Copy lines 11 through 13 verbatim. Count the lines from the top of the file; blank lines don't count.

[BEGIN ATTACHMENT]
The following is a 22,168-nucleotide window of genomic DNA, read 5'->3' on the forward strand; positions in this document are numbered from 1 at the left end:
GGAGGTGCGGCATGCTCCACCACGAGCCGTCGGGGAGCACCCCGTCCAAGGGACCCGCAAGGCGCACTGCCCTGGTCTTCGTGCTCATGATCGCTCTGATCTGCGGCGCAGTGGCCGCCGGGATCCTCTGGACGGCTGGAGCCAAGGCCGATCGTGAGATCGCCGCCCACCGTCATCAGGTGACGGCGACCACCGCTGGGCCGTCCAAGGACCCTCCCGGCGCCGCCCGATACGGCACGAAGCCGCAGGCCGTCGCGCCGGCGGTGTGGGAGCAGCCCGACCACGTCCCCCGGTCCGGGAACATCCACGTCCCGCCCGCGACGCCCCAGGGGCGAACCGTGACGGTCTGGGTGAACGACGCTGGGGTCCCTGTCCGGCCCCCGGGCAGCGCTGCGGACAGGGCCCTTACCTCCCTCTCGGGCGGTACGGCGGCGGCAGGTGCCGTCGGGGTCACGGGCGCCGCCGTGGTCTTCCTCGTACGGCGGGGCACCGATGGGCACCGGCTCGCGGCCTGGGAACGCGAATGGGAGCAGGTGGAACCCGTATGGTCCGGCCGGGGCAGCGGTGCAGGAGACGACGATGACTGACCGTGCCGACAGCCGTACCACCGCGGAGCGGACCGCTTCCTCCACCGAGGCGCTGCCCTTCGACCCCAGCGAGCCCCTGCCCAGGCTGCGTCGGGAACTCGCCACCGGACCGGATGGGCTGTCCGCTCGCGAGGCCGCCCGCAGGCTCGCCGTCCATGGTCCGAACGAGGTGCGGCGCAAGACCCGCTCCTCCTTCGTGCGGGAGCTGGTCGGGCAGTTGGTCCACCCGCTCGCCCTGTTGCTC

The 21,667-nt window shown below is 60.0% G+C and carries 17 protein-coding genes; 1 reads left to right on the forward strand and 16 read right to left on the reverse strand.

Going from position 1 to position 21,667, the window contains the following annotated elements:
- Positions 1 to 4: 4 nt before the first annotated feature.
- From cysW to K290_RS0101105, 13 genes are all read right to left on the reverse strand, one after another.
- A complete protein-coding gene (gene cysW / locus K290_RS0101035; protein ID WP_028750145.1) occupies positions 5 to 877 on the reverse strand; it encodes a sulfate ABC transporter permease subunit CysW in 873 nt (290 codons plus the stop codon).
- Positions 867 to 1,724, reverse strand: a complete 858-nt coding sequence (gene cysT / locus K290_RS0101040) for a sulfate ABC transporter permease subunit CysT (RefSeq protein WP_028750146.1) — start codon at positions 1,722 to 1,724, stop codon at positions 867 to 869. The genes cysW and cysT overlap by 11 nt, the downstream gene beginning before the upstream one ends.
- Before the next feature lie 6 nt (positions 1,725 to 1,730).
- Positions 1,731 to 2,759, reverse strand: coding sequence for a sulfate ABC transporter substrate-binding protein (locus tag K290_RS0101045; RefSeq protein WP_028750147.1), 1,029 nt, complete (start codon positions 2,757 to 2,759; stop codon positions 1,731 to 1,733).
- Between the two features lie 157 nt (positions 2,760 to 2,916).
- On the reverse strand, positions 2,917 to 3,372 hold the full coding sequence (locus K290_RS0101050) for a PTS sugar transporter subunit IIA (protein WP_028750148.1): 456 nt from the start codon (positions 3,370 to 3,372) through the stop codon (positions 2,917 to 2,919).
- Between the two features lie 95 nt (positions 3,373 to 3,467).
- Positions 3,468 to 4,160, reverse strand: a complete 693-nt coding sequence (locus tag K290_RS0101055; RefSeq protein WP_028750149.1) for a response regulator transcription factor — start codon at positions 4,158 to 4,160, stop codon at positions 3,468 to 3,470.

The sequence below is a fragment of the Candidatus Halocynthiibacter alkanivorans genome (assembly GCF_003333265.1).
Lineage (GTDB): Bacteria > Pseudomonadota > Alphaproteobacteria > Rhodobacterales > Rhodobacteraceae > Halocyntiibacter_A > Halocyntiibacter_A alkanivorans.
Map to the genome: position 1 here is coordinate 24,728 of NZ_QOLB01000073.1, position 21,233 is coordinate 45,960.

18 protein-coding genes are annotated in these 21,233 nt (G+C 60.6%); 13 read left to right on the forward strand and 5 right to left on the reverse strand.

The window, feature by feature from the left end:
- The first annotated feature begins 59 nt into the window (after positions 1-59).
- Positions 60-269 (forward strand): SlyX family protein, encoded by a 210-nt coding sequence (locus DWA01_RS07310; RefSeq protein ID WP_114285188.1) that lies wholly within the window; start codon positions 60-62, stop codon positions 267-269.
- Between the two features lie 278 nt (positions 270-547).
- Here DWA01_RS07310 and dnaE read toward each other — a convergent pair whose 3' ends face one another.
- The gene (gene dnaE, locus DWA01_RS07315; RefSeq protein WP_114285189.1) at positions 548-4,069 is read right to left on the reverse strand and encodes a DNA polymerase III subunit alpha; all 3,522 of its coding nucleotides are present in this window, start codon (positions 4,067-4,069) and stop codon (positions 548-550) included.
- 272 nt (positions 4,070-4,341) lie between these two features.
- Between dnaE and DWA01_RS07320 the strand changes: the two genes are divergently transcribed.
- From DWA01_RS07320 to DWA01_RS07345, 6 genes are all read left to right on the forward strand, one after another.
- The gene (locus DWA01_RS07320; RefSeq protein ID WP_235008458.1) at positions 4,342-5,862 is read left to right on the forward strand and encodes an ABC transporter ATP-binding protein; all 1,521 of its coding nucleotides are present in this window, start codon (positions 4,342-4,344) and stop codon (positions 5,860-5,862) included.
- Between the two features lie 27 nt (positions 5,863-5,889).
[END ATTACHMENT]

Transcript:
- Between the two features lie 157 nt (positions 2,760 to 2,916).
- On the reverse strand, positions 2,917 to 3,372 hold the full coding sequence (locus K290_RS0101050) for a PTS sugar transporter subunit IIA (protein WP_028750148.1): 456 nt from the start codon (positions 3,370 to 3,372) through the stop codon (positions 2,917 to 2,919).
- Between the two features lie 95 nt (positions 3,373 to 3,467).